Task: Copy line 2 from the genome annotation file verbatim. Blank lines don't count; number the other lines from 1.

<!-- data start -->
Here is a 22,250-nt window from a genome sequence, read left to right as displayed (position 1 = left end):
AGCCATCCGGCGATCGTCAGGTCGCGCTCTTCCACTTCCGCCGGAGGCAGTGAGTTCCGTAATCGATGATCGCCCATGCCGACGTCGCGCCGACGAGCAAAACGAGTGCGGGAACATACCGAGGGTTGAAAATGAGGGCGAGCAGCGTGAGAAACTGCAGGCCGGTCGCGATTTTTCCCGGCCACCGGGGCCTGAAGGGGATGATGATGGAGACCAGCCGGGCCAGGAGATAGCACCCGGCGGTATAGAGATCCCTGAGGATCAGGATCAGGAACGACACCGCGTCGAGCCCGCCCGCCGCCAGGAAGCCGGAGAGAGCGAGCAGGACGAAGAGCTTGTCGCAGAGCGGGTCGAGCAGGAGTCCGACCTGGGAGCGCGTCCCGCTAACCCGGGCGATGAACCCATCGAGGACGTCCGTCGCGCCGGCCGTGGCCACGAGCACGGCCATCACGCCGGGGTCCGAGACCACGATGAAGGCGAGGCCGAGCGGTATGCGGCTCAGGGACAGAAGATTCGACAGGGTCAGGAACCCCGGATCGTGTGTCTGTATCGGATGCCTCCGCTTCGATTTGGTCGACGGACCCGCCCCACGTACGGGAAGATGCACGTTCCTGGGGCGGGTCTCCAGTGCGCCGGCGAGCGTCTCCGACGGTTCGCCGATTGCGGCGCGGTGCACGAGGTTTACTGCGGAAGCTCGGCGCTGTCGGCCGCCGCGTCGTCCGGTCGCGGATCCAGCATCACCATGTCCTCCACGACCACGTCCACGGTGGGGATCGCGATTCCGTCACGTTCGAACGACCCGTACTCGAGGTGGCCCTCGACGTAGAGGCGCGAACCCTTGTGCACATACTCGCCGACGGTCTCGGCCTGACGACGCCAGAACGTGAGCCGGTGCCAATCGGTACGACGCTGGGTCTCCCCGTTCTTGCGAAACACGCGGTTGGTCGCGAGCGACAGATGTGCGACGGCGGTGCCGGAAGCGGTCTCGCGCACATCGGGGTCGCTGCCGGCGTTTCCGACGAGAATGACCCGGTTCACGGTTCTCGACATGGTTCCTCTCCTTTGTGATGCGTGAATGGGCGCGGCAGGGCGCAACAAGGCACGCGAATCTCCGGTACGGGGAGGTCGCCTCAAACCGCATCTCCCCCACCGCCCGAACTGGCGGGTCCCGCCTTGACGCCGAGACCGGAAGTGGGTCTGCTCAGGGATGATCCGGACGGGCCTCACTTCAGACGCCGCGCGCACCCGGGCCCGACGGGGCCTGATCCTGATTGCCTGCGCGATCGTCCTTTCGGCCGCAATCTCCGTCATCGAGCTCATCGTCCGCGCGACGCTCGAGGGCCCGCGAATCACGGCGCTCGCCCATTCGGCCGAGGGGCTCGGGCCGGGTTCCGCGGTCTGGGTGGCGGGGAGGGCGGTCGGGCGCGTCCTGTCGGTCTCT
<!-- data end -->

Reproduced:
AGCCATCCGGCGATCGTCAGGTCGCGCTCTTCCACTTCCGCCGGAGGCAGTGAGTTCCGTAATCGATGATCGCCCATGCCGACGTCGCGCCGACGAGCAAAACGAGTGCGGGAACATACCGAGGGTTGAAAATGAGGGCGAGCAGCGTGAGAAACTGCAGGCCGGTCGCGATTTTTCCCGGCCACCGGGGCCTGAAGGGGATGATGATGGAGACCAGCCGGGCCAGGAGATAGCACCCGGCGGTATAGAGATCCCTGAGGATCAGGATCAGGAACGACACCGCGTCGAGCCCGCCCGCCGCCAGGAAGCCGGAGAGAGCGAGCAGGACGAAGAGCTTGTCGCAGAGCGGGTCGAGCAGGAGTCCGACCTGGGAGCGCGTCCCGCTAACCCGGGCGATGAACCCATCGAGGACGTCCGTCGCGCCGGCCGTGGCCACGAGCACGGCCATCACGCCGGGGTCCGAGACCACGATGAAGGCGAGGCCGAGCGGTATGCGGCTCAGGGACAGAAGATTCGACAGGGTCAGGAACCCCGGATCGTGTGTCTGTATCGGATGCCTCCGCTTCGATTTGGTCGACGGACCCGCCCCACGTACGGGAAGATGCACGTTCCTGGGGCGGGTCTCCAGTGCGCCGGCGAGCGTCTCCGACGGTTCGCCGATTGCGGCGCGGTGCACGAGGTTTACTGCGGAAGCTCGGCGCTGTCGGCCGCCGCGTCGTCCGGTCGCGGATCCAGCATCACCATGTCCTCCACGACCACGTCCACGGTGGGGATCGCGATTCCGTCACGTTCGAACGACCCGTACTCGAGGTGGCCCTCGACGTAGAGGCGCGAACCCTTGTGCACATACTCGCCGACGGTCTCGGCCTGACGACGCCAGAACGTGAGCCGGTGCCAATCGGTACGACGCTGGGTCTCCCCGTTCTTGCGAAACACGCGGTTGGTCGCGAGCGACAGATGTGCGACGGCGGTGCCGGAAGCGGTCTCGCGCACATCGGGGTCGCTGCCGGCGTTTCCGACGAGAATGACCCGGTTCACGGTTCTCGACATGGTTCCTCTCCTTTGTGATGCGTGAATGGGCGCGGCAGGGCGCAACAAGGCACGCGAATCTCCGGTACGGGGAGGTCGCCTCAAACCGCATCTCCCCCACCGCCCGAACTGGCGGGTCCCGCCTTGACGCCGAGACCGGAAGTGGGTCTGCTCAGGGATGATCCGGACGGGCCTCACTTCAGACGCCGCGCGCACCCGGGCCCGACGGGGCCTGATCCTGATTGCCTGCGCGATCGTCCTTTCGGCCGCAATCTCCGTCATCGAGCTCATCGTCCGCGCGACGCTCGAGGGCCCGCGAATCACGGCGCTCGCCCATTCGGCCGAGGGGCTCGGGCCGGGTTCCGCGGTCTGGGTGGCGGGGAGGGCGGTCGGGCGCGTCCTGTCGGTCTCT